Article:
“These results raise interesting questions about research policy and development management. Further studies could, for instance, look at which strategies have given certain companies a technological lead in this field, and which lessons may be learned from this by European and US competitors,” says Prof. Isabell M. Welpe, who holds the Chair for Strategy and Organization.

The EEBatt project:
The study is part of the EEBatt project, which focuses on decentralized stationary battery storage for an efficient use of renewable energies and support of grid stability. 14 Chairs for different disciplines at the TUM join their forces with the ZAE Bayern (Bavarian institute for applied energy research) and VARTA Storage GmbH to conduct research. The project is funded by the Bavarian Ministry of Economic Affairs and Media, Energy and Technology.

Publication:
Mueller, SC, Sandner, PG, and Welpe, IM (2014). Monitoring innovation in electrochemical energy storage technologies: a patent-based approach. Applied Energy, DOI: 10.1016/j.apenergy.2014.06.082


Contact person:
Simon C. Müller, M.Sc.
Technische Universität München
Chair for Strategy and Organization (Prof. Isabell M. Welpe)
Tel.: +49 89 289 24829
simon.mueller@tum.de

Simon Müller | Eurek Alert!
Further information:
http://www.tum.de/en/about-tum/news/press-releases/short/article/31747/

Further reports about: Energy European Strategy TUM battery energy technologies

More articles from Power and Electrical Engineering:

nachricht Researchers develop intelligent handheld robots
27.05.2015 | University of Bristol

nachricht Turn That Defect Upside Down
26.05.2015 | Michigan Technological University

All articles from Power and Electrical Engineering >>>

The most recent press releases about innovation >>>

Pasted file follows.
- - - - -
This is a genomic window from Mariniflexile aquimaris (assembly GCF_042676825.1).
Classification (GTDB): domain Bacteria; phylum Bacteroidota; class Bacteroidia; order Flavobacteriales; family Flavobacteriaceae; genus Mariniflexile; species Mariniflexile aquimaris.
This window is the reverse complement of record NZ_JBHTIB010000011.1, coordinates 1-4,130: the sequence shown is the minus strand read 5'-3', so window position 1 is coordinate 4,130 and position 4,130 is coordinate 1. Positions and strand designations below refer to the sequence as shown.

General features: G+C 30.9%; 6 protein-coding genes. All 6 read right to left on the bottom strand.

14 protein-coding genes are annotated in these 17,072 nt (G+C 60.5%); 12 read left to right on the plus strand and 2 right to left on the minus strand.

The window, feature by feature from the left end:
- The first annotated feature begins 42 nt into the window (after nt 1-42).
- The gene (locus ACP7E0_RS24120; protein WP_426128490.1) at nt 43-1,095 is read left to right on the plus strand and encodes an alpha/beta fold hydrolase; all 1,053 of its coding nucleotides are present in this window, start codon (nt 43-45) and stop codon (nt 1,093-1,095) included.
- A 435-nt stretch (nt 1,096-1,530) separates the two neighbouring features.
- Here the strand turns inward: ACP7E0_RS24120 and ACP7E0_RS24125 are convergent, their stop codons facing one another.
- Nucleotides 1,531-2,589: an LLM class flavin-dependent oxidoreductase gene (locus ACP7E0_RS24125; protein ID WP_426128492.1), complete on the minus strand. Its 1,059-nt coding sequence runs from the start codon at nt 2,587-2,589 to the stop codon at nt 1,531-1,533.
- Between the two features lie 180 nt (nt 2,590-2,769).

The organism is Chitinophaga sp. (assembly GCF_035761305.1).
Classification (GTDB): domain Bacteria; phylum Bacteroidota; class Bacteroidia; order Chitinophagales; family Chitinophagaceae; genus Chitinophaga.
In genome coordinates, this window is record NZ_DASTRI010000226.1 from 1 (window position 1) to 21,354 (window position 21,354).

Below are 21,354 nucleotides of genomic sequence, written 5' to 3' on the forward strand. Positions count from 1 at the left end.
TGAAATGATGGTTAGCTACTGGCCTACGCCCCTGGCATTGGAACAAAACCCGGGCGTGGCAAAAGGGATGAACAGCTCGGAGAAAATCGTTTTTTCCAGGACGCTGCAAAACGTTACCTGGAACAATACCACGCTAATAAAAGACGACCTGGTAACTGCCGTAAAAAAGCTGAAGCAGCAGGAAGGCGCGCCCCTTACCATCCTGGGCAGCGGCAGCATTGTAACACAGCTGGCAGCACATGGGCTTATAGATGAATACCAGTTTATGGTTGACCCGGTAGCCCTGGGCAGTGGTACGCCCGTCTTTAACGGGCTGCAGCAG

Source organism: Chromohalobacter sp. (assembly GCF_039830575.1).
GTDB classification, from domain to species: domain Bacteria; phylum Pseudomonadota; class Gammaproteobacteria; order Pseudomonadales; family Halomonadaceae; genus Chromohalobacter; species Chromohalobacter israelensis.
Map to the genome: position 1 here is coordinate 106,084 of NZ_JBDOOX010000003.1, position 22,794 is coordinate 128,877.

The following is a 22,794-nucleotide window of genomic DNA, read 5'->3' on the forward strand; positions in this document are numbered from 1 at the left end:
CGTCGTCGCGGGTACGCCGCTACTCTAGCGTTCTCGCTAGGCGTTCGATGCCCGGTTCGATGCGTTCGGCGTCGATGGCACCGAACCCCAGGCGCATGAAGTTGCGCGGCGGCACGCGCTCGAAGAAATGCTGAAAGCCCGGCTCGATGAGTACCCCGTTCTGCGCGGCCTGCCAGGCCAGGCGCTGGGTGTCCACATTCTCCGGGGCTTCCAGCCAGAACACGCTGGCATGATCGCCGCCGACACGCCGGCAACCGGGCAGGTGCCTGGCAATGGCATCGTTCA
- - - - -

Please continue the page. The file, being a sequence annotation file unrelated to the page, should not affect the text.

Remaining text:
Die letzten 5 Focus-News des innovations-reports im Überblick:

Im Focus: Advance in regenerative medicine

The only professorship in Germany to date, one master's programme, one laboratory with worldwide unique equipment and the corresponding research results: The University of Würzburg is leading in the field of biofabrication.

Paul Dalton is presently the only professor of biofabrication in Germany. About a year ago, the Australian researcher relocated to the Würzburg department for...

Im Focus: Basel Physicists Develop Efficient Method of Signal Transmission from Nanocomponents

Physicists have developed an innovative method that could enable the efficient use of nanocomponents in electronic circuits. To achieve this, they have developed a layout in which a nanocomponent is connected to two electrical conductors, which uncouple the electrical signal in a highly efficient manner. The scientists at the Department of Physics and the Swiss Nanoscience Institute at the University of Basel have published their results in the scientific journal “Nature Communications” together with their colleagues from ETH Zurich.